More than 60 students from Carenage Boys’ and Girls’ Government Primary schools who successfully completed a remedial learning programme recently graduated at Carenage Boys’ school. The aural, read, respond, oral and write (Arrow) programme assisted students who experienced academic challenges by transforming their entire approach to learning. Carenage Girls’ Standard Three student, Adana Ramlogan emerged as the most improved student at the graduation. The programme focused on reading, spelling, dictation, speech and listening skills, which produce significant results in those who have learning difficulties. The computer-based learning also applies use of the self-voice, a recording of the learner’s own voice, which forms the basis of the multi-sensory learning approach.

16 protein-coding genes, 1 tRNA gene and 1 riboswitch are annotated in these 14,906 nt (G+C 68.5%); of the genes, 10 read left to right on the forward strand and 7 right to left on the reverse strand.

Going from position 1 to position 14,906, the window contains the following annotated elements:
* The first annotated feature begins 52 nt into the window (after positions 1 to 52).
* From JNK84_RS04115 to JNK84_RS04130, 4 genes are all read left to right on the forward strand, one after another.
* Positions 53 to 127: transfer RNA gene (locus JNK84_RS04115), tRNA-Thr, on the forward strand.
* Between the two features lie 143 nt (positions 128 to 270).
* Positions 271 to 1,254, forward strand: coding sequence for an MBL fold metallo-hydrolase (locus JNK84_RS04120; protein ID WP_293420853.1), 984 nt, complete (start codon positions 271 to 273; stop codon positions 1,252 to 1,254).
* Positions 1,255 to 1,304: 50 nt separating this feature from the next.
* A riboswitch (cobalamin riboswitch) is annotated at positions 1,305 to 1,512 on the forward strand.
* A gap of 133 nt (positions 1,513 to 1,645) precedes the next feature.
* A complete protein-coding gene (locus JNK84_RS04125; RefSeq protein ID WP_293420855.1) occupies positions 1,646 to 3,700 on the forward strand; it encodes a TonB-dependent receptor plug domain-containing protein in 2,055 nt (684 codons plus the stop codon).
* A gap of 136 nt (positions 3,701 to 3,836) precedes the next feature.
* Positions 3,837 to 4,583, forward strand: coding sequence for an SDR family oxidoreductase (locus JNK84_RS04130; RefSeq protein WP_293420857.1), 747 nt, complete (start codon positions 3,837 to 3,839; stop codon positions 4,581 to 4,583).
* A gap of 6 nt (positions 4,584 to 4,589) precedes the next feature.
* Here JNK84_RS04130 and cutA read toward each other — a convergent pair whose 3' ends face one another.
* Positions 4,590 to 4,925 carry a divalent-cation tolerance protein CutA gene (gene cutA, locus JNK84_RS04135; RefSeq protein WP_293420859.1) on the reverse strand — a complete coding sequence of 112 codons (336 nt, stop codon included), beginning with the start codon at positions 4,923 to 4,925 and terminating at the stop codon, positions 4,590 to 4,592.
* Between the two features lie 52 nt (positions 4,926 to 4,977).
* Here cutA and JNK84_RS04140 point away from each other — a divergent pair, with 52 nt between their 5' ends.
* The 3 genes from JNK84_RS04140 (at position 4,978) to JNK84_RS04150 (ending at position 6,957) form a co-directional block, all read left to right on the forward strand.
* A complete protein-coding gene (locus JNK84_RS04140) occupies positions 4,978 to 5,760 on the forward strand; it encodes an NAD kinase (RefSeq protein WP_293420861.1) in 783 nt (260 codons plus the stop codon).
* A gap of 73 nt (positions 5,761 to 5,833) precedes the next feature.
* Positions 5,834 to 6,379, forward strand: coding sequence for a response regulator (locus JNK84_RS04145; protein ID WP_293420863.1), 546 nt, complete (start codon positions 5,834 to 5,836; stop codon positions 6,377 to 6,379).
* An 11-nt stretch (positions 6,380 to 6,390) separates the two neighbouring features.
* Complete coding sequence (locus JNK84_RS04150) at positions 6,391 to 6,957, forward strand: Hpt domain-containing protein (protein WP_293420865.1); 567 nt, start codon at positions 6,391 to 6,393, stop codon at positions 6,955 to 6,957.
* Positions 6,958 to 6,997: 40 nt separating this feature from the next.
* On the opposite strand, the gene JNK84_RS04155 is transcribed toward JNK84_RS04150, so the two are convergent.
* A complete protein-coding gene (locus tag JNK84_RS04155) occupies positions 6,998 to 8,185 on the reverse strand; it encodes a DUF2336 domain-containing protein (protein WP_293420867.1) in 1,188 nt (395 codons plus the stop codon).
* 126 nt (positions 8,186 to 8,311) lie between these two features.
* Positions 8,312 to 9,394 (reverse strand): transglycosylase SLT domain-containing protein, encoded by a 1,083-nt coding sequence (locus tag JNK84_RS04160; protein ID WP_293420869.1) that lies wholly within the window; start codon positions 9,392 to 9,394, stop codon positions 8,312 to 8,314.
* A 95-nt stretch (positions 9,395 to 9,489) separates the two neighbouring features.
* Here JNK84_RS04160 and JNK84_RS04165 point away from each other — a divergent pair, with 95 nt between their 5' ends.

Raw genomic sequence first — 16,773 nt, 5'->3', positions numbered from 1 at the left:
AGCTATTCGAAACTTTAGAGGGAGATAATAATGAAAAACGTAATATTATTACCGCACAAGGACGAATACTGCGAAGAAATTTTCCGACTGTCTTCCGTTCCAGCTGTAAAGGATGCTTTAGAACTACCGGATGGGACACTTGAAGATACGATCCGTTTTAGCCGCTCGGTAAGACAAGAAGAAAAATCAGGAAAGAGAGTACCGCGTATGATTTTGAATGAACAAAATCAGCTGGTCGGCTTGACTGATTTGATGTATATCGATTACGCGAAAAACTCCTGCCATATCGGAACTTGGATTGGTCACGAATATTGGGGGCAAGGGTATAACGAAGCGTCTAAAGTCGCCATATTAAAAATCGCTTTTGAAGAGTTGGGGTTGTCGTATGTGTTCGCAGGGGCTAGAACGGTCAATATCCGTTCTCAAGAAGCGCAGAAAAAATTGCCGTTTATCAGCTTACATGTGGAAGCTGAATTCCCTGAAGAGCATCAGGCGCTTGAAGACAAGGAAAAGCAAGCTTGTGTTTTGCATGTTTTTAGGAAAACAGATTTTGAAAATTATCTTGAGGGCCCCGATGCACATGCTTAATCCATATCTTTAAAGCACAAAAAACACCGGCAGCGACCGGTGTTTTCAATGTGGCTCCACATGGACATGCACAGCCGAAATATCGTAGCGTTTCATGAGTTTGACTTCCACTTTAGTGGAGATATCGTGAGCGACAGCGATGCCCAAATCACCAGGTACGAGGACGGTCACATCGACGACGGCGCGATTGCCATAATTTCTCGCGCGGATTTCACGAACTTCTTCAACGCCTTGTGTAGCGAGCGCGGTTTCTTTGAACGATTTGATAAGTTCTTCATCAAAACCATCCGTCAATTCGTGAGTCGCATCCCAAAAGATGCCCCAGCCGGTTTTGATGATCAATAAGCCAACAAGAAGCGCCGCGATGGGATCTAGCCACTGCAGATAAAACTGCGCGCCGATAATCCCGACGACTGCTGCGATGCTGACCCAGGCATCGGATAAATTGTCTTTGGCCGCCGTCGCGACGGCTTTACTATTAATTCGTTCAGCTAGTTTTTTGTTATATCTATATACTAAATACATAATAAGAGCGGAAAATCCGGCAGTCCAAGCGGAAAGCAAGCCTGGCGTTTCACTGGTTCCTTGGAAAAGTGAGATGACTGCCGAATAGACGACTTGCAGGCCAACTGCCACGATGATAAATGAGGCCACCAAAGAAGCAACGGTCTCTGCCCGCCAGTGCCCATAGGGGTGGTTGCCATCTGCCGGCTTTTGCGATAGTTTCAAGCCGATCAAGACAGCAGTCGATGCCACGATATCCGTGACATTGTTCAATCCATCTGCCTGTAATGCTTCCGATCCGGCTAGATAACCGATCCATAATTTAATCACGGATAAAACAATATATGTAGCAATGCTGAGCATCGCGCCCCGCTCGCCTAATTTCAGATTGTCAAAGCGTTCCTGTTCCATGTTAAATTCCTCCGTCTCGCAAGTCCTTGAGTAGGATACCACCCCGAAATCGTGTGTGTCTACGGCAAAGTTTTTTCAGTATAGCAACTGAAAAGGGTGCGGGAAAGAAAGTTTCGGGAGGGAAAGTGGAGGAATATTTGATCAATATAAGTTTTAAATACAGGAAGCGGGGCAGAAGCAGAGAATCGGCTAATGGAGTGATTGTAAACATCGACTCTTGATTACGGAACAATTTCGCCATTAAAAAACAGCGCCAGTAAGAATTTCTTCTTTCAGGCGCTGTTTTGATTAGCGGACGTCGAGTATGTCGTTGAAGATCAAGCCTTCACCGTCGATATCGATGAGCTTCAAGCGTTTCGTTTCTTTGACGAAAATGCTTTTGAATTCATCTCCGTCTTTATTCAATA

The training was a partnership between the local arm of Arrow and bp Trinidad and Tobago (bpTT). Ronda Francis corporate responsibility manager at bpTT explained the rationale behind the project: “Education is the most critical area among our many social investment initiatives. From pre-primary to post-graduate level, we are providing opportunities to energise our future leaders. It was important that the teachers in the various schools were trained in the Arrow method to ensure the programme reaches every student who needs help to realise their full potential. BPTT is happy to be part of this truly worthwhile initiative.”
Principal of Carenage Girls’ Primary Charlayne Knight-Casimire gave high marks to the project. “This training is a holistic tool that extends beyond academics to improve the actual attitude of the students to learning. BPTT and the Arrow Foundation must be commended for this investment in our young people,” she said. The Arrow Foundation is a non-profit organisation led by director Christopher Bonterre.